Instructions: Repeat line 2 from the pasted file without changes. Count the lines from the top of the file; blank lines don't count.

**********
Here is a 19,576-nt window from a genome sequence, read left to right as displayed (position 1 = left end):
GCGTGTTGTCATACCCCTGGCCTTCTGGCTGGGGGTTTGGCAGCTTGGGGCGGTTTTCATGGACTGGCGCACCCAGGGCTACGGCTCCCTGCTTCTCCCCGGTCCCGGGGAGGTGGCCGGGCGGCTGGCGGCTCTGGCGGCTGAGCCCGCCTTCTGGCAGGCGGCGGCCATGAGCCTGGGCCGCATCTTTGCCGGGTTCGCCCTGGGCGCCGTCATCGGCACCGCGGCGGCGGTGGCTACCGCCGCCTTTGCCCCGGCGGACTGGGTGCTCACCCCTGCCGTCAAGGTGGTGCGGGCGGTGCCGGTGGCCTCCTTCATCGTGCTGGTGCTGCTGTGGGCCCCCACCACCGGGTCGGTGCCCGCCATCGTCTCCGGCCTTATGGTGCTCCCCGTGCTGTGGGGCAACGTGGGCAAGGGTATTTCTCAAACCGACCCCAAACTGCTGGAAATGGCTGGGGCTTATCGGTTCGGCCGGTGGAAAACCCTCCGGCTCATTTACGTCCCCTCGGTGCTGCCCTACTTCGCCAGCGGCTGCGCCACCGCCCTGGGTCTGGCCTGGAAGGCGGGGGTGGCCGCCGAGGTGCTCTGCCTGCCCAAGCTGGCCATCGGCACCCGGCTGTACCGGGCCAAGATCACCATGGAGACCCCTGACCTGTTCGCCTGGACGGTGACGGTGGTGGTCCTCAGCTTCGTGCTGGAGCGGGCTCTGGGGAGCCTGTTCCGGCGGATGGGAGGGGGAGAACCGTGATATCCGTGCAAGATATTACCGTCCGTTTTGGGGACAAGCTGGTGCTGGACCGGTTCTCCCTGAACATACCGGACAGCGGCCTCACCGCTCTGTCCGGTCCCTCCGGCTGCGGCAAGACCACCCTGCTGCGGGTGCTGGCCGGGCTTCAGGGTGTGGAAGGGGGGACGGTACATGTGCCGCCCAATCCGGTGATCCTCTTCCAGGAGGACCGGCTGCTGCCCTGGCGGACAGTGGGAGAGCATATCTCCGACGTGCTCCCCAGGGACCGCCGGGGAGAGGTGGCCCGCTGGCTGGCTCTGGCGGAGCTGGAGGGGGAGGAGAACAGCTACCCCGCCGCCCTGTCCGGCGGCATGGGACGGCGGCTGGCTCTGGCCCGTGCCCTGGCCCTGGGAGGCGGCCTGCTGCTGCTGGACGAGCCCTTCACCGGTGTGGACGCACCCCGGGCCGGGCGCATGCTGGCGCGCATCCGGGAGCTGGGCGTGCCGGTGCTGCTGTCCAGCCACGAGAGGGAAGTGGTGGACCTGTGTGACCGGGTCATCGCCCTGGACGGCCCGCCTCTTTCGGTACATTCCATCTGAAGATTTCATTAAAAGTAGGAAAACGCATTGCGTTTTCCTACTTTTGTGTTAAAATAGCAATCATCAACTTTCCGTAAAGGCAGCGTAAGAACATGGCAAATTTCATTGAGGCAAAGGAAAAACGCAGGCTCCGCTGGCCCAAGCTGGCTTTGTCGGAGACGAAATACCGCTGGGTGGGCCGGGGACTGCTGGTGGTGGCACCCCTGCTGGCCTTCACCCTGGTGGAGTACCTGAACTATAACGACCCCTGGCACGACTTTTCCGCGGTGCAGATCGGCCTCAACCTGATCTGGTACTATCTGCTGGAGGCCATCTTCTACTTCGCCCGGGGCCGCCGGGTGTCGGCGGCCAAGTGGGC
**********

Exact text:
GCGTGTTGTCATACCCCTGGCCTTCTGGCTGGGGGTTTGGCAGCTTGGGGCGGTTTTCATGGACTGGCGCACCCAGGGCTACGGCTCCCTGCTTCTCCCCGGTCCCGGGGAGGTGGCCGGGCGGCTGGCGGCTCTGGCGGCTGAGCCCGCCTTCTGGCAGGCGGCGGCCATGAGCCTGGGCCGCATCTTTGCCGGGTTCGCCCTGGGCGCCGTCATCGGCACCGCGGCGGCGGTGGCTACCGCCGCCTTTGCCCCGGCGGACTGGGTGCTCACCCCTGCCGTCAAGGTGGTGCGGGCGGTGCCGGTGGCCTCCTTCATCGTGCTGGTGCTGCTGTGGGCCCCCACCACCGGGTCGGTGCCCGCCATCGTCTCCGGCCTTATGGTGCTCCCCGTGCTGTGGGGCAACGTGGGCAAGGGTATTTCTCAAACCGACCCCAAACTGCTGGAAATGGCTGGGGCTTATCGGTTCGGCCGGTGGAAAACCCTCCGGCTCATTTACGTCCCCTCGGTGCTGCCCTACTTCGCCAGCGGCTGCGCCACCGCCCTGGGTCTGGCCTGGAAGGCGGGGGTGGCCGCCGAGGTGCTCTGCCTGCCCAAGCTGGCCATCGGCACCCGGCTGTACCGGGCCAAGATCACCATGGAGACCCCTGACCTGTTCGCCTGGACGGTGACGGTGGTGGTCCTCAGCTTCGTGCTGGAGCGGGCTCTGGGGAGCCTGTTCCGGCGGATGGGAGGGGGAGAACCGTGATATCCGTGCAAGATATTACCGTCCGTTTTGGGGACAAGCTGGTGCTGGACCGGTTCTCCCTGAACATACCGGACAGCGGCCTCACCGCTCTGTCCGGTCCCTCCGGCTGCGGCAAGACCACCCTGCTGCGGGTGCTGGCCGGGCTTCAGGGTGTGGAAGGGGGGACGGTACATGTGCCGCCCAATCCGGTGATCCTCTTCCAGGAGGACCGGCTGCTGCCCTGGCGGACAGTGGGAGAGCATATCTCCGACGTGCTCCCCAGGGACCGCCGGGGAGAGGTGGCCCGCTGGCTGGCTCTGGCGGAGCTGGAGGGGGAGGAGAACAGCTACCCCGCCGCCCTGTCCGGCGGCATGGGACGGCGGCTGGCTCTGGCCCGTGCCCTGGCCCTGGGAGGCGGCCTGCTGCTGCTGGACGAGCCCTTCACCGGTGTGGACGCACCCCGGGCCGGGCGCATGCTGGCGCGCATCCGGGAGCTGGGCGTGCCGGTGCTGCTGTCCAGCCACGAGAGGGAAGTGGTGGACCTGTGTGACCGGGTCATCGCCCTGGACGGCCCGCCTCTTTCGGTACATTCCATCTGAAGATTTCATTAAAAGTAGGAAAACGCATTGCGTTTTCCTACTTTTGTGTTAAAATAGCAATCATCAACTTTCCGTAAAGGCAGCGTAAGAACATGGCAAATTTCATTGAGGCAAAGGAAAAACGCAGGCTCCGCTGGCCCAAGCTGGCTTTGTCGGAGACGAAATACCGCTGGGTGGGCCGGGGACTGCTGGTGGTGGCACCCCTGCTGGCCTTCACCCTGGTGGAGTACCTGAACTATAACGACCCCTGGCACGACTTTTCCGCGGTGCAGATCGGCCTCAACCTGATCTGGTACTATCTGCTGGAGGCCATCTTCTACTTCGCCCGGGGCCGCCGGGTGTCGGCGGCCAAGTGGGC